Fencing class for special needs boys, organized by PE teacher.   Their pride is visible.

Arts, Accountability, and Engagement:

How One Urban School Creates

Continuous Improvement

 

Barry Sugarman

    

ABSTRACT

This is a case study of a successful public urban elementary school with a disadvantaged student population, high in ELLs, special ed, and free lunch kids (in Brooklyn, NY). Not only does this school meet its external accountability obligations under NCLB but it does so while providing its students with a program rich in creative arts and activities. In other words, it successfully defies the pressure that often turns schools into test-prep factories.

This article describes this school, observed over three years, from the perspective of organizational leadership and change management. Using data from teacher surveys and site visits I document the strong culture among these teachers that upholds high expectations for their students, collaboration in improvement efforts, and mutual respect with the principal.

Reconstructing the process of change leadership that produced this situation, I hypothesize that a “social contract” between principal and staff (for high engagement in exchange for high support) underpins the staff culture of collaboration for continuous improvement. Creative arts and activities form an important part of the educational vision and day-to- day experience at PS 255. They foster student engagement (among several ways, by lowering language barriers) and they enrich the content of learning; they also help educators to hold to the vision that ultimately drives this remarkable school.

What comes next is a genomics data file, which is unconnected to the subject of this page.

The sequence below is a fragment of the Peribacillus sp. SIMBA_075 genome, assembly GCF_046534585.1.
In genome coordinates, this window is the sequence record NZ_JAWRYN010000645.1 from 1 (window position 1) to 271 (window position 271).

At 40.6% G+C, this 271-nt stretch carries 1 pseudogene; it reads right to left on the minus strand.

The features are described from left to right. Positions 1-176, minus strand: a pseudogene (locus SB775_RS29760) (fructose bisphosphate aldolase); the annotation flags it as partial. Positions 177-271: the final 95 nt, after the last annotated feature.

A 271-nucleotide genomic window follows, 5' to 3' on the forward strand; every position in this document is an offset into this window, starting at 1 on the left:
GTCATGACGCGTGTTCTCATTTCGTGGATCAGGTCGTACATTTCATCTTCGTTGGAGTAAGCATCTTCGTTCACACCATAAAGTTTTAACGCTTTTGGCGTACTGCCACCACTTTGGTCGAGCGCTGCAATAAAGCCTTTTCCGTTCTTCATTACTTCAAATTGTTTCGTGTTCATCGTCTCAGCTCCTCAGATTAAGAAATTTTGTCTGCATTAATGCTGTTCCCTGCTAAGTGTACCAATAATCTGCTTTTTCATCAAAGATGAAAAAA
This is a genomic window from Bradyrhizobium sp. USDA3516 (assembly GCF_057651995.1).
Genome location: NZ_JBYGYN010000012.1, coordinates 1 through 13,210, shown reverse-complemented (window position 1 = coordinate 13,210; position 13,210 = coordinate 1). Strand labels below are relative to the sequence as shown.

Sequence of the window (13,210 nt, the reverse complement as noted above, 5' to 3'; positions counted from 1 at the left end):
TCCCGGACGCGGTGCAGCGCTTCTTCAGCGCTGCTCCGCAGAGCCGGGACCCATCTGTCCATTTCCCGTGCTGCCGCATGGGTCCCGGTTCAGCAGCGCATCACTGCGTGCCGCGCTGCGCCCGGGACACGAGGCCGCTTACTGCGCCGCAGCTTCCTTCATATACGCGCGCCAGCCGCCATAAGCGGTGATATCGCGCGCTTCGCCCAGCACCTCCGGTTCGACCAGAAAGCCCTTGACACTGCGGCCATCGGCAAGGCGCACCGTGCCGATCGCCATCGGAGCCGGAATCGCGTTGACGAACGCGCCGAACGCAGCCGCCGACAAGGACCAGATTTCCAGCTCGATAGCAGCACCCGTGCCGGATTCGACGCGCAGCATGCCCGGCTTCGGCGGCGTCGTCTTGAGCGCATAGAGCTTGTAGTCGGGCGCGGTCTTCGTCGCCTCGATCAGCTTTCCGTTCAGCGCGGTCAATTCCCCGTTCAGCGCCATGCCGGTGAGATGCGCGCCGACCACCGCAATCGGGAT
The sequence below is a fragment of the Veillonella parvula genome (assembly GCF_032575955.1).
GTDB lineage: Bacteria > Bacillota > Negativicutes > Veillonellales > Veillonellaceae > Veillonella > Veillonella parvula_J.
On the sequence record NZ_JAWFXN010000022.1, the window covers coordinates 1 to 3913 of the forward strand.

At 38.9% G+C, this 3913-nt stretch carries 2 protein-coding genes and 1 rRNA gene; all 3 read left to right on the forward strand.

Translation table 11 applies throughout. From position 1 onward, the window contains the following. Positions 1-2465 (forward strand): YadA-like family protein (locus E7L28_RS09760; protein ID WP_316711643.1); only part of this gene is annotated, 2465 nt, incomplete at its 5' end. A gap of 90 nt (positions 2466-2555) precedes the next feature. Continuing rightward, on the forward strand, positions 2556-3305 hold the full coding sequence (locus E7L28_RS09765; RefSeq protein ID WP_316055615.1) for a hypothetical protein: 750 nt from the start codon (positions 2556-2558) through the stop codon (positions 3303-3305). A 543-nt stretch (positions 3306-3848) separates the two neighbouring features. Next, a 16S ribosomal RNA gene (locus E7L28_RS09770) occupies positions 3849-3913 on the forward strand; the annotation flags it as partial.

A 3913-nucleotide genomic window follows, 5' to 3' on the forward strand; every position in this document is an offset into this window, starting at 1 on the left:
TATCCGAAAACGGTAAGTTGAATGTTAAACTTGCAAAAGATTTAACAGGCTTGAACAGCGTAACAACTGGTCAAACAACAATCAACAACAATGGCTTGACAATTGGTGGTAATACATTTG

​This school has strong, pervasive elements of music, visual arts, drama, and other creative activities (e.g. fencing, Lego robot-making) throughout the school. All classrooms take their turn in making a presentation at weekly all-school assemblies.  This school is not officially a "magnet" school though its culture is full

 

KEY QUESTIONS RAISED BY THIS CASE

What are the effects of these creative arts and activities on student development ? 

What is its effect on staff (individually & collectively)?    (e.g. morale, vision)

How important are creative arts and activities in building a culture of learning & improvement?  

ALTHOUGH SCHOOLS ARE DIFFERENT FROM SOME OTHER ORGANIZATIONS, THEY ALSO HIGHLIGHT SOME SHARED FEATURES.  THE DIFFERENCES CAN ALSO BE INSTRUCTIVE.

 

Student art work decorates the lunch room.  (Below & right.)

The principal greets students at main entrance at the start of day. 

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ORGmuze
 
by
Barry Sugarman
 

SITE MAP